Many of my readers have no idea what it is to be on an island in the outmost archipelago in Finland. Today was one of those moments when I really wished I would have been on a calm lake or on solid ground. My boyfriend was in the city over night and came back today afternoon. I was going to pick him up in 17 m/s wind, north west which is the worst of them all for crossing the 3 nautical miles to get to the very shabby port where we have our boat “parking”.
When I left the wind was coming from the side so hard I had to attatch myself with one rope onto the dock that I released as I put full throttle to get out from the very narrow gap in our harbour.
The waves were up to 4 metres high, I could barely see as the front of the boat was going so high as I was trying to surf on the waves. I barely made it into the harbour without slamming into the pier, boats or the dock. My arms were shaking from the hard work I had to do with the wheel, to try not going straight into the “valleys of the waves”.
As we left the harbour we decided to take another route to avoid going straight up against the wind. We took the same direction as my dad had taught me and followed the marked route on the gps, and then BOO-BOOM! We hit an under water rock, and again and again. The route was off and we ad hit the mother of all rocks, a lobg nasty barrier of rocks. Imagine being in the middle of the sea, the wind is 16-20 m/s and you hit a rock, and hard, and your engine shuts down! We drifted for about 50 metres and then got the engine to start. We took a U-turn and then took the outer course in hope of getting some shelter behind the islands but to no avail. Every “valley” made the boat slam so hard it felt like a kick in the stomach and every tip of the wave just made you worry for the next dive, without knowing if the rock had hit a hole in the hull or if the engine was intact. We took it slow and finally made it to the island after a trip that seemed to take forever. We kissed the ground under our feet and had a shot of Jallu to calm our nerves. Luckily the boat was intact and only the protective fin of the boat had taken some damage. Pheew.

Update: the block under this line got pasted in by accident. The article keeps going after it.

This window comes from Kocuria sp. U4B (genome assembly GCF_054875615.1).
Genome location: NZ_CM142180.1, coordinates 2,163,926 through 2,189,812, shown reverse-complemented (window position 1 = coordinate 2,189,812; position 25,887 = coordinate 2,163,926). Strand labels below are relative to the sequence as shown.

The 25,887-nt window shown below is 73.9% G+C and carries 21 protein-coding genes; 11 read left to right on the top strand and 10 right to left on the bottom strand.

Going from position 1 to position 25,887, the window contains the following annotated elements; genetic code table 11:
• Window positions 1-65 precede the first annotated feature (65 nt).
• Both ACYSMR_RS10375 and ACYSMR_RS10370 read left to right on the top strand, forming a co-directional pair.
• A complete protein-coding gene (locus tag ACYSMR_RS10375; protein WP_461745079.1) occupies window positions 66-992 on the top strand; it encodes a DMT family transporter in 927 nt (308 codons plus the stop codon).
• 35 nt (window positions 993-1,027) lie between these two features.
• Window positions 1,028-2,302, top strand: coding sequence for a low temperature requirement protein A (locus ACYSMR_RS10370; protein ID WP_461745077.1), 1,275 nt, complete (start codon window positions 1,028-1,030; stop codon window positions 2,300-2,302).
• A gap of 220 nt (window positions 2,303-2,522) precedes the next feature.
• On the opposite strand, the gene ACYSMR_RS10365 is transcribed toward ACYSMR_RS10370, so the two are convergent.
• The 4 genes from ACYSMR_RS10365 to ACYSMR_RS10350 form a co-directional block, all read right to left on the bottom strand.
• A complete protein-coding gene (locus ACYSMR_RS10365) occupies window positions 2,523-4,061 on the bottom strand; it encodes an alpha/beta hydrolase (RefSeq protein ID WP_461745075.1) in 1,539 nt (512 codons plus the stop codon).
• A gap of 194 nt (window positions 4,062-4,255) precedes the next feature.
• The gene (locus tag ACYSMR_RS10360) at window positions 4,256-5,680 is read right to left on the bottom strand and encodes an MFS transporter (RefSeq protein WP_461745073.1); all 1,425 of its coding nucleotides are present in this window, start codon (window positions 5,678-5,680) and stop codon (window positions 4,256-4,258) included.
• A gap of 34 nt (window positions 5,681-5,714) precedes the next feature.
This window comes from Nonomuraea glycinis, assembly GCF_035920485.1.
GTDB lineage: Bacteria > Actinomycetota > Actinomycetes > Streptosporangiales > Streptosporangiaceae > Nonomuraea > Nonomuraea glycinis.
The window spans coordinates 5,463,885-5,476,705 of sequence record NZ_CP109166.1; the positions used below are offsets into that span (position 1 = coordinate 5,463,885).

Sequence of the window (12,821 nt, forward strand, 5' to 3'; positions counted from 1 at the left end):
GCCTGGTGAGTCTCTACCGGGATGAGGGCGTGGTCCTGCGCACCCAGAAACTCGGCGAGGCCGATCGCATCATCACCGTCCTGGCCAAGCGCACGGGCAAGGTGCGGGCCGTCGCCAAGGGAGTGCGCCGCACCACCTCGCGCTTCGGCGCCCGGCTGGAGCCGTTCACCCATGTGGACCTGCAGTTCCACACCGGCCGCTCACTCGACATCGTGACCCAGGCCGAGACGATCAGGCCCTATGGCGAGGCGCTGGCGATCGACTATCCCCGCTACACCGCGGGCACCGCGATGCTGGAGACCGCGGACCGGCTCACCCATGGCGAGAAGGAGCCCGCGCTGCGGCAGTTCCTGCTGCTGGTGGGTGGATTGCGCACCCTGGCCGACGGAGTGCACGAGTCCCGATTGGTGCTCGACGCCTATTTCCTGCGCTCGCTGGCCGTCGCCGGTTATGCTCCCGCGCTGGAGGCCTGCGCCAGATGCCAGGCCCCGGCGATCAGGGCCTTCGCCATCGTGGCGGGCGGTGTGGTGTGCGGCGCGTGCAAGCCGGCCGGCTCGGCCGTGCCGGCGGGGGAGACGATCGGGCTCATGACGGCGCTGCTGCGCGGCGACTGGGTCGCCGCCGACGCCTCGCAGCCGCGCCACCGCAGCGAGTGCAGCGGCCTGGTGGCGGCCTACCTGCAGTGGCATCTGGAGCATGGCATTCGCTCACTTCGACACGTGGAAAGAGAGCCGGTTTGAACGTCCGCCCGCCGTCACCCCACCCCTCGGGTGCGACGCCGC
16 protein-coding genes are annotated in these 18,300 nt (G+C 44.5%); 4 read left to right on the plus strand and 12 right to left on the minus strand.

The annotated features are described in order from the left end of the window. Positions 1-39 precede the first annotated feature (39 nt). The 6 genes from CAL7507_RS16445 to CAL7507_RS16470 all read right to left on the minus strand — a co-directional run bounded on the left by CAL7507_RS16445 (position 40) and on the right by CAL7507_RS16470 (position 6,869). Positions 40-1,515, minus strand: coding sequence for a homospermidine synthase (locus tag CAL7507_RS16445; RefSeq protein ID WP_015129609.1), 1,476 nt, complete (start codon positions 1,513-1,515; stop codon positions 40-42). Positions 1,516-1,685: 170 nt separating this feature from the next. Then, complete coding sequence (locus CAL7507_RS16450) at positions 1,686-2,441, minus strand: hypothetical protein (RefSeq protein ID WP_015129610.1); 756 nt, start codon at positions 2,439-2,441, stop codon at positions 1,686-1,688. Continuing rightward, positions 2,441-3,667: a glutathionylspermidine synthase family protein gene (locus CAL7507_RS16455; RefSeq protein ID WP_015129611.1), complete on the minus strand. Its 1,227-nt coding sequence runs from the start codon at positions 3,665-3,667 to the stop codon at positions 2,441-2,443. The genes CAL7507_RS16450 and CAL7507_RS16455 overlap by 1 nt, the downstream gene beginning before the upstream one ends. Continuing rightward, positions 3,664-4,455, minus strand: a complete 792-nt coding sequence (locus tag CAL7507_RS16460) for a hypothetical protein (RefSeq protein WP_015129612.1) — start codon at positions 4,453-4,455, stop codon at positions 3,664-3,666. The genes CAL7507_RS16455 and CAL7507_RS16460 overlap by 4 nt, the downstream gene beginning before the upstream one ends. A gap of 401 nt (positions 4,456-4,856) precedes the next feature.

But this is how it is, when you have to go you have to go. You should never be foolish, and we weren’t, I’ve done worse, but sometimes everything just goes wrong. And today it did. I’m so glad it didn’t go worse. So be careful out there, never overestimate your skills on the sea and never ever rely on the GPS only. ( and don’t trust what you see from the shore!).